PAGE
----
Mariners still waiting for first Cano blast
New second baseman Robinson Cano has yet to hit a home run for the Mariners in 18 Cactus League games and the first eight regular-season outings. But that isn’t a concern to manager Lloyd McClendon or to Cano, who has said from the start that he’s not a home-run hitter, he’s a line-drive hitter.
Cano has averaged 28.4 homers a year over the past five seasons, which is excellent power for a second baseman. But indeed, even with the Yankees he hit just one home run in Spring Training last year and only had one spring with more than two homers in the Grapefruit League (he hit four in ’09).
As for the regular season, Cano hit his first bomb in his seventh game last year en route to a 27-homer season. He didn’t hit his first blast until his 12th game in 2012, then went on to a career-high 33.
“I’m not the least bit concerned about Robbie’s first home run,” McClendon said. “Check the book. They’ll be there. When it’s all said and done, his numbers will be right where they’re supposed to be. That’s a question we probably need to address so I don’t have to have this question anymore. Robinson Cano is one of the top arguably five hitters in all of baseball. He has been for the last nine years and that’s not going to change just because he put on a Seattle Mariners uniform.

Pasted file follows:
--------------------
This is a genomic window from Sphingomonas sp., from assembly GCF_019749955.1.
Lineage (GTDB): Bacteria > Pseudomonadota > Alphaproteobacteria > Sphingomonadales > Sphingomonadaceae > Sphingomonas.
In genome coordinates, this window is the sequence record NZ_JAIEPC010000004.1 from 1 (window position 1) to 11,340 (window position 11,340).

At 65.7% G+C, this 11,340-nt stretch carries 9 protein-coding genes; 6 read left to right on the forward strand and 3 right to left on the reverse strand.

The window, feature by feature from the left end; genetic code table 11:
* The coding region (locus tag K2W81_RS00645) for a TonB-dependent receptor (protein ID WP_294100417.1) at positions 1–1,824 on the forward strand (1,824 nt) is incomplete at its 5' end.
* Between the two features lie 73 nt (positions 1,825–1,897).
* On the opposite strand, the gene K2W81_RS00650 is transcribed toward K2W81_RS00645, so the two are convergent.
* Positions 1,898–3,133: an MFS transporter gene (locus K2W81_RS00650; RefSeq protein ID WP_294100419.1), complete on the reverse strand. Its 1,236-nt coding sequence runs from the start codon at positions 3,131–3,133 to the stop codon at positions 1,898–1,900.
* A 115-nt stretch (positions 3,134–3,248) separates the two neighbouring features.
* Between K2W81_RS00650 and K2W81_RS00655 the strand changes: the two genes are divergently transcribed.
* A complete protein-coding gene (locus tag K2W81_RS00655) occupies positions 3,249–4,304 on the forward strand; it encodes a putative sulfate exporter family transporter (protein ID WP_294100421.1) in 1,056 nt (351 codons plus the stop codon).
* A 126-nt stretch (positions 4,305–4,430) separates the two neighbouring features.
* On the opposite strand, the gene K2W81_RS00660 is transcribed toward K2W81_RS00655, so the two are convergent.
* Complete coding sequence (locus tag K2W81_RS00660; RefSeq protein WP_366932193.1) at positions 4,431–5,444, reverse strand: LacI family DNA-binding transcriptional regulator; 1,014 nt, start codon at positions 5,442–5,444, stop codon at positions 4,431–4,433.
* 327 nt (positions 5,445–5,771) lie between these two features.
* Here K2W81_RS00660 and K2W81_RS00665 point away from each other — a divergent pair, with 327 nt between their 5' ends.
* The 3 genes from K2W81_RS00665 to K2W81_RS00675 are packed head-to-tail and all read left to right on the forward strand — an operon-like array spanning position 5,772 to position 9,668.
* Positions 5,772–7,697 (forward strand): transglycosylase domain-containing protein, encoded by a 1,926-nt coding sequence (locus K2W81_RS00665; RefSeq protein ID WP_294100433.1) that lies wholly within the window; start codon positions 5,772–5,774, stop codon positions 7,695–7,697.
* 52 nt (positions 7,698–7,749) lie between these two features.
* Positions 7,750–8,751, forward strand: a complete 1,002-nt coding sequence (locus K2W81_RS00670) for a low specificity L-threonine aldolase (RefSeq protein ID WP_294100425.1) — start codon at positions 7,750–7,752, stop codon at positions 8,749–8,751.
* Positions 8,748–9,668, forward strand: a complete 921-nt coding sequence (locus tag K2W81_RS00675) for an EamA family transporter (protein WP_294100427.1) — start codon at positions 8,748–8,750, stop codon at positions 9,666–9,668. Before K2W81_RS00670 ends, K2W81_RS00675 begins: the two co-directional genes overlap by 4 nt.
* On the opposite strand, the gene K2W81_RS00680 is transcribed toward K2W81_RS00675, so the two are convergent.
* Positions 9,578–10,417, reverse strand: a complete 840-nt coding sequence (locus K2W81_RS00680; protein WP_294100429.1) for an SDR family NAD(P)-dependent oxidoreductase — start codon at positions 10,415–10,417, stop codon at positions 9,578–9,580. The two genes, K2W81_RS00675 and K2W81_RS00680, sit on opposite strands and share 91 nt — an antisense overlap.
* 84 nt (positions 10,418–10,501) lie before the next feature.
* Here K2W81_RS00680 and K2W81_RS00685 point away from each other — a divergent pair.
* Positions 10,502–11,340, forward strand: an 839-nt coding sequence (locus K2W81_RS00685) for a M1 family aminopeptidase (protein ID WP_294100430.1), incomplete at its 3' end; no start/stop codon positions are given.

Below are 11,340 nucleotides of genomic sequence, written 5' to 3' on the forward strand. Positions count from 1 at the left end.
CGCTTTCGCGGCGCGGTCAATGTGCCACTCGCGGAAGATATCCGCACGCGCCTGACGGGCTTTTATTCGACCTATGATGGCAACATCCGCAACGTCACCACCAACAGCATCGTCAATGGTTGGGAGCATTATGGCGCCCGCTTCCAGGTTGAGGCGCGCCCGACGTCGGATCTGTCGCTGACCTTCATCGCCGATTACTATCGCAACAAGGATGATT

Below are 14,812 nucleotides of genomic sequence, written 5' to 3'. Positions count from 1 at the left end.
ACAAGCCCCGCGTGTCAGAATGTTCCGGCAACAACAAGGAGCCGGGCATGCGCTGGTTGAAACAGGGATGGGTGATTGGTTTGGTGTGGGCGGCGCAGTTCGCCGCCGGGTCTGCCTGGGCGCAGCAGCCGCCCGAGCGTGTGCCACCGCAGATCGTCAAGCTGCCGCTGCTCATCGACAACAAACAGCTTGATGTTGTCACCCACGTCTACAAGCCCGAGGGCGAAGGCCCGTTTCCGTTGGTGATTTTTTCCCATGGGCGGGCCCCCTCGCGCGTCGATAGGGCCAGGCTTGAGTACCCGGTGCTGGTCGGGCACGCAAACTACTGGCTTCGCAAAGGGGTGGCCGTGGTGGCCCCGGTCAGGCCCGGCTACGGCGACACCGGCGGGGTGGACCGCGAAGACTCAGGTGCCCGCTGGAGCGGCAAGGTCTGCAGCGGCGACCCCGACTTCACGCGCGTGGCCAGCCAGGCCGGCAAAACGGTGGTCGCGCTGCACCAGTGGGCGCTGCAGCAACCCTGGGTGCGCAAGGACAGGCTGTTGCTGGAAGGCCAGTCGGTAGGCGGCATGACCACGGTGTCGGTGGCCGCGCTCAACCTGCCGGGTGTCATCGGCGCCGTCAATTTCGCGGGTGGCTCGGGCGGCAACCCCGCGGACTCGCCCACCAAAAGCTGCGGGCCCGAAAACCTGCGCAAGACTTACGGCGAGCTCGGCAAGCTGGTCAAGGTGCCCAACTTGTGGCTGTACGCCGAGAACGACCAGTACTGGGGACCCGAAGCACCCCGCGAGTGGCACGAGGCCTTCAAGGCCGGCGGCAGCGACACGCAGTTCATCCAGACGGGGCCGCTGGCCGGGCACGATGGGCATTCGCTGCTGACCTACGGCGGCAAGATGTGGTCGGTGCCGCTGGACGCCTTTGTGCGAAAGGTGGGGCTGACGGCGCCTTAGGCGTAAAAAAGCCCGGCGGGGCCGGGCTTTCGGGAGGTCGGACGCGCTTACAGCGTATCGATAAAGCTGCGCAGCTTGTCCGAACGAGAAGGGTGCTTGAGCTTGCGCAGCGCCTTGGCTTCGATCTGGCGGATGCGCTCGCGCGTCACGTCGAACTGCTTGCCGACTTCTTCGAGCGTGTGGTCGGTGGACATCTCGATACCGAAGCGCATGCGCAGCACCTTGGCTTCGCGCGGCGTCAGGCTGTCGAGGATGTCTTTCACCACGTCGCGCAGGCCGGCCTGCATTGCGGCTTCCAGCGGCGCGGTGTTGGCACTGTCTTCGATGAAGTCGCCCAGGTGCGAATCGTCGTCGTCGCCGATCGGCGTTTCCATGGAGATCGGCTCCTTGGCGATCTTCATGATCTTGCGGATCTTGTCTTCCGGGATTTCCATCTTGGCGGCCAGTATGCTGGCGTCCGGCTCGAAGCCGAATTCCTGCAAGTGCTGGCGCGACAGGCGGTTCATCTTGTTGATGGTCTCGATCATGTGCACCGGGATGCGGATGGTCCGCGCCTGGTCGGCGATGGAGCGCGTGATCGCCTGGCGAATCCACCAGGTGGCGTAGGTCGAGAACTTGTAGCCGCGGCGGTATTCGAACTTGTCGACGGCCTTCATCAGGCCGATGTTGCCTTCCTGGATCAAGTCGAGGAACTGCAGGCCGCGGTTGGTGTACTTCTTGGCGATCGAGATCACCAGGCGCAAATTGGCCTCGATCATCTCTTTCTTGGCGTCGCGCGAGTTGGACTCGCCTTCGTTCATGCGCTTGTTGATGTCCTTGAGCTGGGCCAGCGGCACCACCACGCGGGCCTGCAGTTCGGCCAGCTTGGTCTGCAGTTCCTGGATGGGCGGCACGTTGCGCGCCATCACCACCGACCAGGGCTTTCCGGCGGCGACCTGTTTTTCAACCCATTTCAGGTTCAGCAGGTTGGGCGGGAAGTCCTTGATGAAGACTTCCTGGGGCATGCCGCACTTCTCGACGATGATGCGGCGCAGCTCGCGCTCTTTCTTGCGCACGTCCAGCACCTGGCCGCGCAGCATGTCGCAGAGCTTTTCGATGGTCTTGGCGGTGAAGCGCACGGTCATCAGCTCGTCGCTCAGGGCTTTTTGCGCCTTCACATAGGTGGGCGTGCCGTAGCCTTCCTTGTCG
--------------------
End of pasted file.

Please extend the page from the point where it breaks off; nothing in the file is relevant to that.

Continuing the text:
“What I’d like to see Robbie do is lead the league in doubles,” said McClendon. “I don’t worry about home runs. His home runs will be there. I know we’re all waiting on it and I’m sure he is, too, but that’s not a concern.”
Cano is hitting .300 with two doubles and six walks in his first eight games with a team-leading .417 on-base percentage. For his career, Cano carries a .309 batting average and .355 on-base percentage.
He had the highest batting average and most hits, doubles and RBIs for any second baseman in the Majors since his debut in 2005. He’s second to Dan Uggla in home runs by a second baseman in that span (231 to 204).